The more you pay now the less you will have to make up later. If you are struggling to pay your electric or gas utility bills, reach out to your utility to discuss available payment plans, arrearage forgiveness programs and other payment assistance programs. Your electric or gas utility may be able to arrange a payment plan that you can afford and also check your eligibility to participate in a range of payment assistance programs (see discussion below).
I own a small business. What programs are available?
If a small business enrolls in an electric or gas payment plan with its investor-owned utility company and the business makes its payments, it will be protected from electric or gas service disconnection for the duration of the payment plan. Small business customers may also qualify for payment plans that include arrearage forgiveness. To learn about these payment programs, please contact your utility.
What types of residential electric or gas payment assistance programs are available?
If you qualify as income eligible, there are several programs, including: (1) Low-Income Home Energy Assistance Program (LIHEAP), a federally-funded program that helps Massachusetts residents pay their heating bills; (2) the low-income discount rate program; and (3) arrearage management programs (AMPs) for investor-owned electric and gas utility customers.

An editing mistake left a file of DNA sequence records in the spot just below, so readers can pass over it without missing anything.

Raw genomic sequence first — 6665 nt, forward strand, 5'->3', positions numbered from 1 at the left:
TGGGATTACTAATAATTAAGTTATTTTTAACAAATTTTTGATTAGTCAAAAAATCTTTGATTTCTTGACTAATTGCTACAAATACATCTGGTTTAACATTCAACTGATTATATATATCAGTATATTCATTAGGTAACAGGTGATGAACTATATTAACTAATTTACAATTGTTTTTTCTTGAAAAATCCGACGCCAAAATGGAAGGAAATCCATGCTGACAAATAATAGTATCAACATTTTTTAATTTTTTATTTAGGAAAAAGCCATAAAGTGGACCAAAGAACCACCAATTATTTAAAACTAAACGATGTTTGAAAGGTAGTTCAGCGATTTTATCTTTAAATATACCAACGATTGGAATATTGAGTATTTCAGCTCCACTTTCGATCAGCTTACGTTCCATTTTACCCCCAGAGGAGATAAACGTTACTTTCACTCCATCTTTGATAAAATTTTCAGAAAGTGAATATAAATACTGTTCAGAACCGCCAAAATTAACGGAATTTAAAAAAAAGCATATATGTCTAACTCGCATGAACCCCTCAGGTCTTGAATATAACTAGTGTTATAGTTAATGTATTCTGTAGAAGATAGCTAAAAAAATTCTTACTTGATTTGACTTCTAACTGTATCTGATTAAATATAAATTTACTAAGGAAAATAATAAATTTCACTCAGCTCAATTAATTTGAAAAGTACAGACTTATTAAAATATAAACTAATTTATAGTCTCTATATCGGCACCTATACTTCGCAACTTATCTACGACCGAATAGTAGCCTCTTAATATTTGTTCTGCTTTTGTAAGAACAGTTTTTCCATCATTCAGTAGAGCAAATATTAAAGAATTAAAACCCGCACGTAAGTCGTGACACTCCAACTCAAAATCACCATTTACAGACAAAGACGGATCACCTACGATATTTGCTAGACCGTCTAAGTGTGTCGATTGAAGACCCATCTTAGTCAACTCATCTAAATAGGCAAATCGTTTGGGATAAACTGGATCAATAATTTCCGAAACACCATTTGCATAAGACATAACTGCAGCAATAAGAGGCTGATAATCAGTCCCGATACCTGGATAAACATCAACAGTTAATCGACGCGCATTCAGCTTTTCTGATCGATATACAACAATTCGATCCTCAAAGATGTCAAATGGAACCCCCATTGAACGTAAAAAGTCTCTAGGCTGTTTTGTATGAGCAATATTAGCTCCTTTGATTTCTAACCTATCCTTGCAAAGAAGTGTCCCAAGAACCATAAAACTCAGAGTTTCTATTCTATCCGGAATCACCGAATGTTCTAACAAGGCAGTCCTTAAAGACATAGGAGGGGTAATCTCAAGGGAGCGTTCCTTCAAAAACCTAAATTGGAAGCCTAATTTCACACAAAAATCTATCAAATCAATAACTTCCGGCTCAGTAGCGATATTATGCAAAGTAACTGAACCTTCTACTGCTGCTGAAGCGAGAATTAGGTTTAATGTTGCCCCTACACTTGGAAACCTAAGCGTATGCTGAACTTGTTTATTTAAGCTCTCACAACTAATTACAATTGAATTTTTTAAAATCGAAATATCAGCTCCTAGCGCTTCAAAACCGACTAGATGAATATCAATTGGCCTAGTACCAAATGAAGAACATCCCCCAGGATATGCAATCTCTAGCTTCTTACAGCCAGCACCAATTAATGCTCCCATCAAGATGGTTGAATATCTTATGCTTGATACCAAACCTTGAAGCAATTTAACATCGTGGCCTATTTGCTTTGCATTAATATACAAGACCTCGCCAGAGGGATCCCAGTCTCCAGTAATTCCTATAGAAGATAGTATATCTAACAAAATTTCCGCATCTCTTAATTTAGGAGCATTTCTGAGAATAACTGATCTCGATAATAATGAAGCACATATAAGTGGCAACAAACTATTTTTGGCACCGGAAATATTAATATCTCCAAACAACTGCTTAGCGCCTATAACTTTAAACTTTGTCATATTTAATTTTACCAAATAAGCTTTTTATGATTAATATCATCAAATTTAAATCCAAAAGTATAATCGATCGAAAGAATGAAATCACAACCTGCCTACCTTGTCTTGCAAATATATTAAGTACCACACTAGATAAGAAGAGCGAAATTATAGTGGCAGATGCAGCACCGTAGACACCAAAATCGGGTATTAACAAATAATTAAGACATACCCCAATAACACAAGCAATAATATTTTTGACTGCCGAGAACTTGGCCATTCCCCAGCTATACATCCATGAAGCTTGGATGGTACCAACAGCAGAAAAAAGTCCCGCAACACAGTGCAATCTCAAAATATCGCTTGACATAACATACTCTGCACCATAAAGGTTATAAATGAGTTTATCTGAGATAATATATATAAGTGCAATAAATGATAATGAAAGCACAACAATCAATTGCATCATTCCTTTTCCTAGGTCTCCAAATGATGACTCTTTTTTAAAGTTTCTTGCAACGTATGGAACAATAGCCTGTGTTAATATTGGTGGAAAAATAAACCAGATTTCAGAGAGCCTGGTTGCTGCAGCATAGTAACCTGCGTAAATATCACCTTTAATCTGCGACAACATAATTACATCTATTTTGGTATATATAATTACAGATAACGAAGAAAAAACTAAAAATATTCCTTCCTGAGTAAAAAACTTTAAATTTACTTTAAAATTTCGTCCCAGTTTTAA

The last day to apply for LIHEAP assistance was May 28, 2021. Applications for LIHEAP will re-open prior to the fall heating season. Although the deadline for LIHEAP has passed, customers can always apply to receive a discounted rate. The AGO encourages you to contact your electric or gas utility if the recent COVID-19 crisis has significantly impacted your household income because you may be eligible for other assistance programs. Please see below for contact numbers for each investor-owned electric and gas utility.
Investor-owned electric and gas utility customers who qualify as income eligible are eligible to receive a low-income discount rate on their bill and to participate in AMP. The AMP provides income eligible customers an opportunity to have all or a portion of an arrearage (or outstanding unpaid amounts due) forgiven in exchange for payments of an amount and on a schedule designed individually for each participant
How do I know if I am eligible to receive residential electric or gas payment assistance programs?
If your household income is 60% or less of the state median income, you are eligible for LIHEAP.
This chart from the Massachusetts Department of Housing and Community Development (DHCD) provides more detailed household income information. Income eligibility is evaluated based on your gross household income for the past 4 weeks. Many customers’ financial situations have changed during the pandemic. You may be eligible for assistance now, even if you have not been eligible in the past.
DHCD has a toll-free hotline, 1-800-632-8175, that is multi-language and will quickly direct you to your local community action agency that can help answer additional questions about eligibility and process your LIHEAP application. You can also go to www.heatinghelpma.org to find more information about your local community action agency and eligibility.